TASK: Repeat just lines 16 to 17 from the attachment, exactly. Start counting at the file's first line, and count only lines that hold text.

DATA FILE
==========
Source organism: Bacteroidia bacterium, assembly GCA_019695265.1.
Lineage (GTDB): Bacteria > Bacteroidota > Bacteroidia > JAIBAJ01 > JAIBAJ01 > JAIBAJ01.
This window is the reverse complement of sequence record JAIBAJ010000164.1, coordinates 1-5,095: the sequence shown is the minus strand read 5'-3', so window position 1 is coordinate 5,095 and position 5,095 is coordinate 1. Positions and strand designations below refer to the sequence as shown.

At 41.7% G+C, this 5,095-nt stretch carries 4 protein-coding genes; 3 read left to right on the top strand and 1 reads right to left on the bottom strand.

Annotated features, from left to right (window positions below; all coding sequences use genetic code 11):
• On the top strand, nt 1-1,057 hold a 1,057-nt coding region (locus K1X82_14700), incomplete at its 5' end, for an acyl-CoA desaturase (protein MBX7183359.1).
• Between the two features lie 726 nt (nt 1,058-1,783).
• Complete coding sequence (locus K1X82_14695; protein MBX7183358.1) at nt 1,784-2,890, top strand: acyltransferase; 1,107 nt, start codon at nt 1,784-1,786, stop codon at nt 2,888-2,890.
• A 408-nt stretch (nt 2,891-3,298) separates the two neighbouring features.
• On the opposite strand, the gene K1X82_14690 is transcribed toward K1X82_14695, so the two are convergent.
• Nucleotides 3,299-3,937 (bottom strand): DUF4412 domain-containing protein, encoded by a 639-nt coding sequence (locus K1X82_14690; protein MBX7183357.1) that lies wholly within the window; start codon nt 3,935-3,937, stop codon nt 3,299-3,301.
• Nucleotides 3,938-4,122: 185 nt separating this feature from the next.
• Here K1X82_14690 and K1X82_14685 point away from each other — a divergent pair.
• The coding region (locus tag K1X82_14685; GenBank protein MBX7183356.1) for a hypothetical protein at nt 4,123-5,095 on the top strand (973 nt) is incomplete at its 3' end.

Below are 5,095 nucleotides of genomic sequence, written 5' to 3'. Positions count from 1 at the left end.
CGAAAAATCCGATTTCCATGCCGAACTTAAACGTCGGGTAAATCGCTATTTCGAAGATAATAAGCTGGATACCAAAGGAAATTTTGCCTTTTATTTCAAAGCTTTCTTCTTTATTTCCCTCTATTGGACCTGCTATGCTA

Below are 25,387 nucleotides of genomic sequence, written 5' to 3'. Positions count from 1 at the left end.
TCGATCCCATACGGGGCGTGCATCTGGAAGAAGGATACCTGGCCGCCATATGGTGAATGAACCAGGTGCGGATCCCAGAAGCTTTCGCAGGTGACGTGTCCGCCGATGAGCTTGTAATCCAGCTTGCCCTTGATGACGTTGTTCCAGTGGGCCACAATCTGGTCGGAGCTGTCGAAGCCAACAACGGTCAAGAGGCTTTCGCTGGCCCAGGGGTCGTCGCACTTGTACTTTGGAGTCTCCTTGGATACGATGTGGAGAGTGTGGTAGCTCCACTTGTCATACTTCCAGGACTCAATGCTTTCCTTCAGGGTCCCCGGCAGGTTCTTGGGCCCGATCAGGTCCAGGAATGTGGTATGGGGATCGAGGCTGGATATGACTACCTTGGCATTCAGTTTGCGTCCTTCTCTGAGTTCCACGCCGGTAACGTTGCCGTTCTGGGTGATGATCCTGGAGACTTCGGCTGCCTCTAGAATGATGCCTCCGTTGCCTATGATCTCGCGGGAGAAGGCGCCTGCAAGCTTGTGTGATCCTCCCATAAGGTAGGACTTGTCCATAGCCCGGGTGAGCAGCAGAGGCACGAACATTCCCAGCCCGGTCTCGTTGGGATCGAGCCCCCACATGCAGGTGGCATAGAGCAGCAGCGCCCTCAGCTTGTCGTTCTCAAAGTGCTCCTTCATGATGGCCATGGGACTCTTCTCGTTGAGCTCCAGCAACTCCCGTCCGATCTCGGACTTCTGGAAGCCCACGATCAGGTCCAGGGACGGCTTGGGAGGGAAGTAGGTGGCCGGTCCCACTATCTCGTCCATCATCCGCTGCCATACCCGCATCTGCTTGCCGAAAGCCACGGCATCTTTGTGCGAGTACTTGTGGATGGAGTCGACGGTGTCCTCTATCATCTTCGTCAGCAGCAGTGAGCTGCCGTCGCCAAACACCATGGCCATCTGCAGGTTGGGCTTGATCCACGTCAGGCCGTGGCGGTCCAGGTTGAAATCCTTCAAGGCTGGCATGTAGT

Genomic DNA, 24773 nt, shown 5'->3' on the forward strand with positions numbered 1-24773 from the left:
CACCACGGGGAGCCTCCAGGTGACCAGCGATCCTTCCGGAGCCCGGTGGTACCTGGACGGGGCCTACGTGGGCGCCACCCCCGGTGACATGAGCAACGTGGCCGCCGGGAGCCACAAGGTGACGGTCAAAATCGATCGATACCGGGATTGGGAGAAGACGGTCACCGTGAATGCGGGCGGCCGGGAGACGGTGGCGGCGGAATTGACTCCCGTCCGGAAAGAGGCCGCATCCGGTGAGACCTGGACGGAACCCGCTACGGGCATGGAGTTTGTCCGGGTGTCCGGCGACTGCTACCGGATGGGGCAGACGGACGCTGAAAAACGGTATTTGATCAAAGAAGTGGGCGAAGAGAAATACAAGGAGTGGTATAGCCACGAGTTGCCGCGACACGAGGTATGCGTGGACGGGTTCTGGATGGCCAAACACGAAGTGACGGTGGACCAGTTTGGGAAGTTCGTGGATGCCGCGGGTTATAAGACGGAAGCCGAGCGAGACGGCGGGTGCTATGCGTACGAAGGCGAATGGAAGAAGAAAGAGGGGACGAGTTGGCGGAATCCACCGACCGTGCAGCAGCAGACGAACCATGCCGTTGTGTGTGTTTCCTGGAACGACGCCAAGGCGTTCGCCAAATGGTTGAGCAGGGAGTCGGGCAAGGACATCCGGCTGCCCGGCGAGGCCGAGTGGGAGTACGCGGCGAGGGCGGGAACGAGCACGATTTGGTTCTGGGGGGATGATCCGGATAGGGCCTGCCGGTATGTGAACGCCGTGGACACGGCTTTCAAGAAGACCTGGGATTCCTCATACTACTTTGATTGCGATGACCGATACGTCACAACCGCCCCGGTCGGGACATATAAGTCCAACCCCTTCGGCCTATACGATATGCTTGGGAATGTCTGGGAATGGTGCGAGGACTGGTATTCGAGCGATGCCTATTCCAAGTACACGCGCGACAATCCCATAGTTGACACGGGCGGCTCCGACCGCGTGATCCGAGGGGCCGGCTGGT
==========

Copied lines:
CGAAAAATCCGATTTCCATGCCGAACTTAAACGTCGGGTAAATCGCTATTTCGAAGATAATAAGCTGGATACCAAAGGAAATTTTGCCTTTTATTTCAAAGCTTTCTTCTTTATTTCCCTCTATTGGACCTGCTATGCTA

Below are 25,387 nucleotides of genomic sequence, written 5' to 3'. Positions count from 1 at the left end.